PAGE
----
Webster BS, Verma S, Willetts J, Hopcia K, Wasiak R. Association of disability duration with physical therapy services provided after meniscal surgery in a workers' compensation population. Objective: To examine the association between physical therapy (PT) amount and type (eg, active exercise and passive modalities) received postmeniscectomy with subsequent days of work disability. Design: Historical prospective study. Setting: Workers' compensation administrative claims data source. Participants: Patients (N=3888) with a new knee injury filed between January 1, 2001, and December 31, 2003, who underwent meniscectomy within 6 months postinjury. Interventions: PT services received within 42 days postmeniscectomy. Patients were divided into 9 groups based on PT service amount and type received during the exposure period (no PT, only low active, only high active, only low passive, only high passive, low active/low passive, high active/low passive, low active/high passive, high active/high passive). Main Outcome Measure: Number of disability days postexposure period and truncated at the end of the 1.5-year outcome period based on lost-time payments. Results: During the exposure period, 32.5% received no PT services, 15.3% had only active, 1.5% had only passive, and 50.8% had a combination of both. After controlling for covariates (including severity indicators and physical job demands), receipt of any passive services was associated significantly with a greater number of disability days, and no significant differences were found for those who received only active PT compared with those receiving no PT. Severity indicators, including opioid use pre- and postsurgery, more disability before surgery, and greater surgery severity, were associated with more disability days, whereas physical job demands were not. Conclusions: Our results suggest that passive PT services provided postmeniscectomy may be counterproductive to work resumption. In addition, disability duration was shorter or no different for those who received no PT services than for those who received any type of PT services. With better control of confounders in future studies, a beneficial effect of active PT might be found. For the development of rehabilitation guidelines, randomized controlled trials are needed to better understand the effectiveness of active and passive PT services postmeniscectomy. © 2011 American Congress of Rehabilitation Medicine.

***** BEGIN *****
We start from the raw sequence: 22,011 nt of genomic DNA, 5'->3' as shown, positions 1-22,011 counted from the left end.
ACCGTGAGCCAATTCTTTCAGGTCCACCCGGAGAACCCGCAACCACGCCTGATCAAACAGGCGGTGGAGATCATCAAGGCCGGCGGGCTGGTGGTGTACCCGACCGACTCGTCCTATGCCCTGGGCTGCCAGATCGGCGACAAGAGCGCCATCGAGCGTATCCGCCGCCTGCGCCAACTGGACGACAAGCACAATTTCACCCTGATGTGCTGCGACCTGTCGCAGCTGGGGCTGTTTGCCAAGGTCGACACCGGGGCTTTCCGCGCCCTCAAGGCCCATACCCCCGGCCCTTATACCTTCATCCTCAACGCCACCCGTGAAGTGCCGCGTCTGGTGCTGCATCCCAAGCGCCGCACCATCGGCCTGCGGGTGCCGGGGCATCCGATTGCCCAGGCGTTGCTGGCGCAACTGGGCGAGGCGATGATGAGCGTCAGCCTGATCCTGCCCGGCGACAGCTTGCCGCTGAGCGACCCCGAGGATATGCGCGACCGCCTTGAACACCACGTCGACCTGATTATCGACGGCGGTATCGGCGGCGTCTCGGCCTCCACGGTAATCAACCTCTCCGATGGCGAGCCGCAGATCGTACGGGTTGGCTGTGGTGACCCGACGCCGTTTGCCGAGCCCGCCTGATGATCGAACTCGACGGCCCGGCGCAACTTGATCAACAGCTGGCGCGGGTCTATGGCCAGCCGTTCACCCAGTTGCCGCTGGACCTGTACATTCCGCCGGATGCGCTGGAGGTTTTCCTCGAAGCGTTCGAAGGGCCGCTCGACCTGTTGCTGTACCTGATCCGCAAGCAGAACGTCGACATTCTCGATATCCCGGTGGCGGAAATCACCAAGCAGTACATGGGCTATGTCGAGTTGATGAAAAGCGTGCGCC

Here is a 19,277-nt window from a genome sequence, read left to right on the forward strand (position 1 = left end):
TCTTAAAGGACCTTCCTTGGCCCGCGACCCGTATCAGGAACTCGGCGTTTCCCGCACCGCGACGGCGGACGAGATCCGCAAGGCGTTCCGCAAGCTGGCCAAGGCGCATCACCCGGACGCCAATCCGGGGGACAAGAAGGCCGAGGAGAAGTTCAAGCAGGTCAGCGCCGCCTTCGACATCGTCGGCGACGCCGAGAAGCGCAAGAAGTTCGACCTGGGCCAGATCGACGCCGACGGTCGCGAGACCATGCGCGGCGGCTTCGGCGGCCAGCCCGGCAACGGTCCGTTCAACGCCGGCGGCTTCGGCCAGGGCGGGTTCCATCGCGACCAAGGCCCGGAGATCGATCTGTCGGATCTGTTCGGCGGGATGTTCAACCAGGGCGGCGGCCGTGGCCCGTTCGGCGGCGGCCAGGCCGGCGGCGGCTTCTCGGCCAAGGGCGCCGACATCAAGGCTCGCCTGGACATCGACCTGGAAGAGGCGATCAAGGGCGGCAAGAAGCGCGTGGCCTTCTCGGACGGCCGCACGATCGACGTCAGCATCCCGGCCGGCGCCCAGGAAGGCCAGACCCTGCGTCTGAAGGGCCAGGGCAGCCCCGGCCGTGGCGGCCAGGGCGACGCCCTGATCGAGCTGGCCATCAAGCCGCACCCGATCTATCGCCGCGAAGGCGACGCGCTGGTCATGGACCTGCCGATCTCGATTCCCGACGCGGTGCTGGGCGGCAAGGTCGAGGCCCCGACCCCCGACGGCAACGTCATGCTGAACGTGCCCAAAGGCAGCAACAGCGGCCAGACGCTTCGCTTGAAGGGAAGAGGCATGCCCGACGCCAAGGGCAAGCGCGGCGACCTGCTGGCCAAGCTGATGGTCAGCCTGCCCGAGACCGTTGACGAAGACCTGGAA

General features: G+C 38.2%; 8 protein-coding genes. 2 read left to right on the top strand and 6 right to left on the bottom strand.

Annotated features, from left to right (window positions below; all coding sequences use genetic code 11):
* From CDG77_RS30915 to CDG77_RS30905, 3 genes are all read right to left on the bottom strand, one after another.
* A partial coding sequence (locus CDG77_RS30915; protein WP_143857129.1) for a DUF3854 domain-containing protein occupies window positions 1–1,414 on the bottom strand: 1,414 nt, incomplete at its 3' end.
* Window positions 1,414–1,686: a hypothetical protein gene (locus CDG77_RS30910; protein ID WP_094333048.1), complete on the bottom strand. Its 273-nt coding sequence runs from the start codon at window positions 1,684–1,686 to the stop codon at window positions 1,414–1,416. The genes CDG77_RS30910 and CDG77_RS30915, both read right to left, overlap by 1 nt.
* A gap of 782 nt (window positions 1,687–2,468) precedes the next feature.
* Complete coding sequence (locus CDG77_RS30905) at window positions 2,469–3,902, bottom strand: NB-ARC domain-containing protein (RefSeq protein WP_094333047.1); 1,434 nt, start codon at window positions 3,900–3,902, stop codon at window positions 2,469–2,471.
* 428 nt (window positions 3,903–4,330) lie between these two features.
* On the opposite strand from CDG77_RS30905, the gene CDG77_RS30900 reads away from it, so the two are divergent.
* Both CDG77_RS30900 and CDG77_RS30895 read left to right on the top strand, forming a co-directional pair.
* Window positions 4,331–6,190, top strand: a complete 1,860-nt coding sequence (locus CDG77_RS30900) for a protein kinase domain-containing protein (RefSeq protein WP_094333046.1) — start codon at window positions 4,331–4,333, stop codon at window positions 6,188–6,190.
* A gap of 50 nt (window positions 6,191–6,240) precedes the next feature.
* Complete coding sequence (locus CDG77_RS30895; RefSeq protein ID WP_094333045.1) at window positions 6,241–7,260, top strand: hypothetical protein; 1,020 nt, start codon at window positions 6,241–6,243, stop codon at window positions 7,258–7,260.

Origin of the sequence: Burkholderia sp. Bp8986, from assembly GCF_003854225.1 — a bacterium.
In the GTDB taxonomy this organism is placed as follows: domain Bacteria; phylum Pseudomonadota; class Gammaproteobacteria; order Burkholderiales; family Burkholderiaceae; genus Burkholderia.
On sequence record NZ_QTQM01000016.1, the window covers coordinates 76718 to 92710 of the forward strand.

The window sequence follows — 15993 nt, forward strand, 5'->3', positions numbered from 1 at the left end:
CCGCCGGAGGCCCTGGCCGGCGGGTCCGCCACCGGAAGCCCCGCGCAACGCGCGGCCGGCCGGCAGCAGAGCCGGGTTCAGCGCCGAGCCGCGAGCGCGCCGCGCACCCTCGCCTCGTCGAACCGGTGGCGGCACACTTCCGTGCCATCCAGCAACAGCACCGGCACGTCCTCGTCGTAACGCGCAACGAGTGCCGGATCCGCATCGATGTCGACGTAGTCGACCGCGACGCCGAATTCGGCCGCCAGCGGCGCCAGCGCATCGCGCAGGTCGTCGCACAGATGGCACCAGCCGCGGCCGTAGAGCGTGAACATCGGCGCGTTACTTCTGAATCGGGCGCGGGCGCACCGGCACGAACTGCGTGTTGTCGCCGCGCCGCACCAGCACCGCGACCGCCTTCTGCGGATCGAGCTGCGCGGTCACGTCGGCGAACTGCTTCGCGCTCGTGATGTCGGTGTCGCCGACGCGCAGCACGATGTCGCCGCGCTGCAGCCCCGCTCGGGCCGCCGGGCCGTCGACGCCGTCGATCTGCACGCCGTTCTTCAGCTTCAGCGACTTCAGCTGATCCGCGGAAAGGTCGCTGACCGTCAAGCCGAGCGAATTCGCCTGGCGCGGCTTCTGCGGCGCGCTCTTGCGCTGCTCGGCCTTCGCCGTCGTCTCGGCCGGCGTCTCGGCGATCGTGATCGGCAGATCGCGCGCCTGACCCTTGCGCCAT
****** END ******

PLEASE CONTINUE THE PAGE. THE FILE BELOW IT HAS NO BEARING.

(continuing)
Webster, B. S., Verma, S., Willetts, J., Hopcia, K., & Wasiak, R. (2011). Association of disability duration with physical therapy services provided after meniscal surgery in a workers’ compensation population. Archives of Physical Medicine and Rehabilitation, 92(10), 1542–1551. https://doi.org/10.1016/j.apmr.2011.04.023